• #9
                  That was one of the plans, hence why 91st has a great Whitemud overpass, such large Right of Ways, and the like. However, it would need Mill Creek Ravine to access the city - and that attempt was met with absolute horror. One possible re-routing would be to follow the CPR ROW behing the warehouses along ~ 60th avenue and then take the CPR ROW over Argyle and onto the Strathcona yards. There still are rumors that CP will leave that area and develop a better intermodal along the Henday, but I have not seen full confirmation of this.
                  My hope is that you can finally get rid of the anger in your heart, and fill it with peace, compassion, understanding, and a desire to uplift rather than suppress.

                  After all, we are all together on this home, this pale blue dot, the "only home we've ever known.”

                  Comment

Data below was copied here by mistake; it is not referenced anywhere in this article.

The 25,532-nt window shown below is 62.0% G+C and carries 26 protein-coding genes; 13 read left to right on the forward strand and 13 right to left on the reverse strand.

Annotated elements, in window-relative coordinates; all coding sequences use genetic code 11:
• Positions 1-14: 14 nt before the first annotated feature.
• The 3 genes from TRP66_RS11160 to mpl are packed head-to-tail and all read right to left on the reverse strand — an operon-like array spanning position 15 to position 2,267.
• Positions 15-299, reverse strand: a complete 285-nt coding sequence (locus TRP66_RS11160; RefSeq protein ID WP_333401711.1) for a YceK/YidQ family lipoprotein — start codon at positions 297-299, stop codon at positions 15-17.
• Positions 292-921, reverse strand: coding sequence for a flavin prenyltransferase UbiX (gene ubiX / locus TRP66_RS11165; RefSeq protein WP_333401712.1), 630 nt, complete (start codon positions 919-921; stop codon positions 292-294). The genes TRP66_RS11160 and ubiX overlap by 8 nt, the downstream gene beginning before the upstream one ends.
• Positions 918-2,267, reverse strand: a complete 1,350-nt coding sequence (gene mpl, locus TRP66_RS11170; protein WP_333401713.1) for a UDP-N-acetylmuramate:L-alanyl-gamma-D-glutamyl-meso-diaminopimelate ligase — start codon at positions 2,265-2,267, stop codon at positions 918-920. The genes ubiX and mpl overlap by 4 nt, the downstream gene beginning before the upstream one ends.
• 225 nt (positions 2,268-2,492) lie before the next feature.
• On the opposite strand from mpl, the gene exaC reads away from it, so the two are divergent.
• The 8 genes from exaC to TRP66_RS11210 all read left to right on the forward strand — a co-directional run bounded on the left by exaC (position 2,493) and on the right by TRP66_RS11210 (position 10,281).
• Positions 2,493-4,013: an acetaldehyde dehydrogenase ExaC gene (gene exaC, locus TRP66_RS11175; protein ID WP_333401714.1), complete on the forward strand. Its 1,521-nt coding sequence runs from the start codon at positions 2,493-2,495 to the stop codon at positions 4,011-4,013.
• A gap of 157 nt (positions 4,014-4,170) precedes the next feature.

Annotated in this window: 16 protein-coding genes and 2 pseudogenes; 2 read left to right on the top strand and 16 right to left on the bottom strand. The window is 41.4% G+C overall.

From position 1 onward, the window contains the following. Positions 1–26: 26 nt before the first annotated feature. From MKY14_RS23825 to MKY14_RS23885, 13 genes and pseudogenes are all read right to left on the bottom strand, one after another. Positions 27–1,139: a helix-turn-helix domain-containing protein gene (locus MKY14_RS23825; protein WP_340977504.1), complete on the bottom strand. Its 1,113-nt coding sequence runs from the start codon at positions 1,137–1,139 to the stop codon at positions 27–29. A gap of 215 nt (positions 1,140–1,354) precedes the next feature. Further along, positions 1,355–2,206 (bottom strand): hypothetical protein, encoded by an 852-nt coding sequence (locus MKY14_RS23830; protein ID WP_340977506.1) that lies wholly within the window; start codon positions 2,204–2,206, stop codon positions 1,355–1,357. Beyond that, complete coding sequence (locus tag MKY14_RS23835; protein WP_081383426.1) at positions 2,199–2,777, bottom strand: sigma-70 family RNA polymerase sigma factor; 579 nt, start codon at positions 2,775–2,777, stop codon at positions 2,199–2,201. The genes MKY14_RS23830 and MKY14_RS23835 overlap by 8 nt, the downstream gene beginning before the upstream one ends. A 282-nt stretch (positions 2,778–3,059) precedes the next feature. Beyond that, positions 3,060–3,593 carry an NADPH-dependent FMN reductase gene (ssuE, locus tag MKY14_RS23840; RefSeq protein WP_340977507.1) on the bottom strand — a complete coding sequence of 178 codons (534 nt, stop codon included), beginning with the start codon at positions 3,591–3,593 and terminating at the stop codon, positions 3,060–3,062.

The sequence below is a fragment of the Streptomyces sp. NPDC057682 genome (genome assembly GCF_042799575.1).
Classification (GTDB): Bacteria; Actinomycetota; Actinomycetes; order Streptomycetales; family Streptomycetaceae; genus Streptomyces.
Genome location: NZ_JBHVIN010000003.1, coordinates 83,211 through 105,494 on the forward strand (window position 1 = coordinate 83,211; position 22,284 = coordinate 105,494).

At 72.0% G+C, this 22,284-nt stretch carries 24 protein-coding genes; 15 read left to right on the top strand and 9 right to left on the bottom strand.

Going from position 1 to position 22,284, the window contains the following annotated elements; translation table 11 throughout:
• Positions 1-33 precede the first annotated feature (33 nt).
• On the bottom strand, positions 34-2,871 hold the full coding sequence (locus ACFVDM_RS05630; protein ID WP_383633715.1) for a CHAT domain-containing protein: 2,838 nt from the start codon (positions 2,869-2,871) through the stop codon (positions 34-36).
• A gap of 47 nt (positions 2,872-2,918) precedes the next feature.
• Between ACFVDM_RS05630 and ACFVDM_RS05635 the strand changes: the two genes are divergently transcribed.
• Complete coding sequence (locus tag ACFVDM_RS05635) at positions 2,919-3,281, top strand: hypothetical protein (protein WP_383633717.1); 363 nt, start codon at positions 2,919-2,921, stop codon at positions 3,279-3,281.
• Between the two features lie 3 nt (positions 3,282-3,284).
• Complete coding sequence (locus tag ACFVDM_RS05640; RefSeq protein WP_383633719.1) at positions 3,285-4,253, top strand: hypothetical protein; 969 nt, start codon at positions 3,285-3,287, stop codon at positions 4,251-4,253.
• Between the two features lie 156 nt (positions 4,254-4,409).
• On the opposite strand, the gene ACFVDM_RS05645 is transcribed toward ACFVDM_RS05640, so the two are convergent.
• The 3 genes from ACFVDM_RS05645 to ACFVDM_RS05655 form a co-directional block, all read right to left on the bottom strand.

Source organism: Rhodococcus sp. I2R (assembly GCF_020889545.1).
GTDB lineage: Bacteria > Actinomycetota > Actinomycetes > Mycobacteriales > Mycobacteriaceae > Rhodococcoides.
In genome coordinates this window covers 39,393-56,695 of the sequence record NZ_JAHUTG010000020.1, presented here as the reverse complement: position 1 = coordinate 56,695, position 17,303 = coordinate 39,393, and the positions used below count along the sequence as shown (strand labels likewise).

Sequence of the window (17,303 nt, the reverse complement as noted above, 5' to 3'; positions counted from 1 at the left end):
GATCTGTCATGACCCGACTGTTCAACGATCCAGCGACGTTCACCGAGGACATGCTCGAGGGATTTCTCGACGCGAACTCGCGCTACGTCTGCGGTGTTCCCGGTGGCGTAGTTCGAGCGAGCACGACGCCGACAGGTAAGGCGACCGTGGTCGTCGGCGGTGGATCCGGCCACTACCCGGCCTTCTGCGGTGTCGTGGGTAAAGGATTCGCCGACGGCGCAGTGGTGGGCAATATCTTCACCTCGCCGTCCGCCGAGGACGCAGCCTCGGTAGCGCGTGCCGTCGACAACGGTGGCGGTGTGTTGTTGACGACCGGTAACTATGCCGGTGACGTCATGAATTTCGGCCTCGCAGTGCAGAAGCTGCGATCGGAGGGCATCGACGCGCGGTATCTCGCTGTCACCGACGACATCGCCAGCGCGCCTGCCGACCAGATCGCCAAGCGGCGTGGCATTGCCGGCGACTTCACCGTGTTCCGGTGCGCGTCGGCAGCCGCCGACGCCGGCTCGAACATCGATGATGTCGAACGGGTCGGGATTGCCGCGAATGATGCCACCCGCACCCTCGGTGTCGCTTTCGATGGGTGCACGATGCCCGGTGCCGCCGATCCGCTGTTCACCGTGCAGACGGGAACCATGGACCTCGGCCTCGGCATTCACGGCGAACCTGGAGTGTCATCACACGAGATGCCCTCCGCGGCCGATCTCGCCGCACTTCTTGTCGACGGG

• #10
                    Originally posted by RichardS
                    That was one of the plans, hence why 91st has a great Whitemud overpass, such large Right of Ways, and the like. However, it would need Mill Creek Ravine to access the city - and that attempt was met with absolute horror. One possible re-routing would be to follow the CPR ROW behing the warehouses along ~ 60th avenue and then take the CPR ROW over Argyle and onto the Strathcona yards. There still are rumors that CP will leave that area and develop a better intermodal along the Henday, but I have not seen full confirmation of this.

                    well they do own a large plot at the edge of the city...


                    Ottawa-Edmonton-Vancouver-Edmonton

                    Comment


                    • #11
                      Yes indeed a very importanat topic and one that has been avoided for too long.